When Sarah Orzechowitz walked through the doors at Nova Southeastern University on the first day of classes in winter 2012, she had her hopes pinned on a career as a nurse. But as the mother of two went through the Davie university's program, higher learning turned out to be a hellish gauntlet of harassment, she claims.
According to a lawsuit Orzechowitz, 23, filed against the school this month, the student faced discrimination based on her religious faith. As an Orthodox Jew, she followed "tzniut," a practice that dictates married women wear long skirts and headscarfs in public.
But that modest dress code apparently didn't sit right with one professor, Sabrina Stern. The lawsuit claims the Nova faculty member consistently dogged the student for her "ungroomed" appearance.
"She faced what appears to be extremely malicious and totally irrational discrimination based upon her religious beliefs," says Robert Stok, Orzechowitz's attorney. "It caused her to be forced out of the program and to suffer extraordinary emotional distress and hardship."
The Nova handbook outlines strict guidelines about the appropriate dress for nursing students. However, the fine print also leaves exception for religious dress. But Stern relentlessly commented about the unprofessional nature of Orzechowitz's religious wrap, the lawsuit claims.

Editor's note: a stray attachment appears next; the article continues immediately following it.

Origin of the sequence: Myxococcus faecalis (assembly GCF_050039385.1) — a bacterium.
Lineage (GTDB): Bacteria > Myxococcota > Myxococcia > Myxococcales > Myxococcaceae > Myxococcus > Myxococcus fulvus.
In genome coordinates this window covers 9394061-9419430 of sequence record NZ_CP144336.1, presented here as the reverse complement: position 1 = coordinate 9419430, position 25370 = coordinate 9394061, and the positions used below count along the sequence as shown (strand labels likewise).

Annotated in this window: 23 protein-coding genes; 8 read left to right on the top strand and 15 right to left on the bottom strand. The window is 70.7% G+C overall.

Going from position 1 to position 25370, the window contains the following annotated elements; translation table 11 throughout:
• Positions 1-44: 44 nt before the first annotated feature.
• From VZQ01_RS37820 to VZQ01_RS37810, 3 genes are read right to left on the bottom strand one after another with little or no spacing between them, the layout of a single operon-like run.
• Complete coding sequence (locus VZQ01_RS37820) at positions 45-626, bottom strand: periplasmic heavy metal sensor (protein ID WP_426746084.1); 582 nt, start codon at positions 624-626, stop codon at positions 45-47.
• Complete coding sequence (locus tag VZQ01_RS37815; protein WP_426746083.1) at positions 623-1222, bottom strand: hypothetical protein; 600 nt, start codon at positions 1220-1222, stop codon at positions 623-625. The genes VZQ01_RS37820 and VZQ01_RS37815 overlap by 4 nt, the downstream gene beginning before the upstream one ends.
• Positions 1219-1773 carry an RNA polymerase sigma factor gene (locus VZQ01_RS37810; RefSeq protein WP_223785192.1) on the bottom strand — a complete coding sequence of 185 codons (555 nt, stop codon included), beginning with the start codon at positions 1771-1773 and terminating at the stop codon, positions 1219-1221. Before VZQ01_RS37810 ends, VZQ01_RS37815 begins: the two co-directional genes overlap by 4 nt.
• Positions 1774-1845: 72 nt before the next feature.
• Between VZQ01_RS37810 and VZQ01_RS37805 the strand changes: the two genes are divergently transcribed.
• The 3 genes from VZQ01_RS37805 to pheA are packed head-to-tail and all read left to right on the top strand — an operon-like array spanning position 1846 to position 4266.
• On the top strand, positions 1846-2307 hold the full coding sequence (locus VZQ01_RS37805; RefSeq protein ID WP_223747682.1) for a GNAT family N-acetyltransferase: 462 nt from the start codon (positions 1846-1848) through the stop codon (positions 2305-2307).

"The head covering the student wore had nothing to do with her professional training as a nurse," Stok says. "It in no way affected her level of competency as a nursing student or in any way affected her ability to tend to patients."
Things allegedly got a little Mean Girls-ish. Stern allegedly roped other professors into confronting Orzechowitz about her appearance, the lawsuit says, and would even contact other faculty to check in on what the student was wearing.
The harassment rolled into other areas as well. After a hospital visit with her 7-month-old left her without time to prepare for an exam, Orzechowitz asked Stern to schedule a makeup. The teacher said no, and Orzechowitz bombed.
When Orzechowitz took her complaints about the harassment to school administration, no action was taken to cool the student-teacher tensions. Orzechowitz couldn't take it anymore and dropped out.
"Before this experience, she was a straight-A student. But her grades were suffering, she was suffering from great emotional distress that was interfering with her personal life, and she felt totally alienated from the program," says Stok.
Orzechowitz is now enrolled at Barry University. Stok says there have been no problems with her headscarfs in the new program. Calls to Nova media department were not returned.
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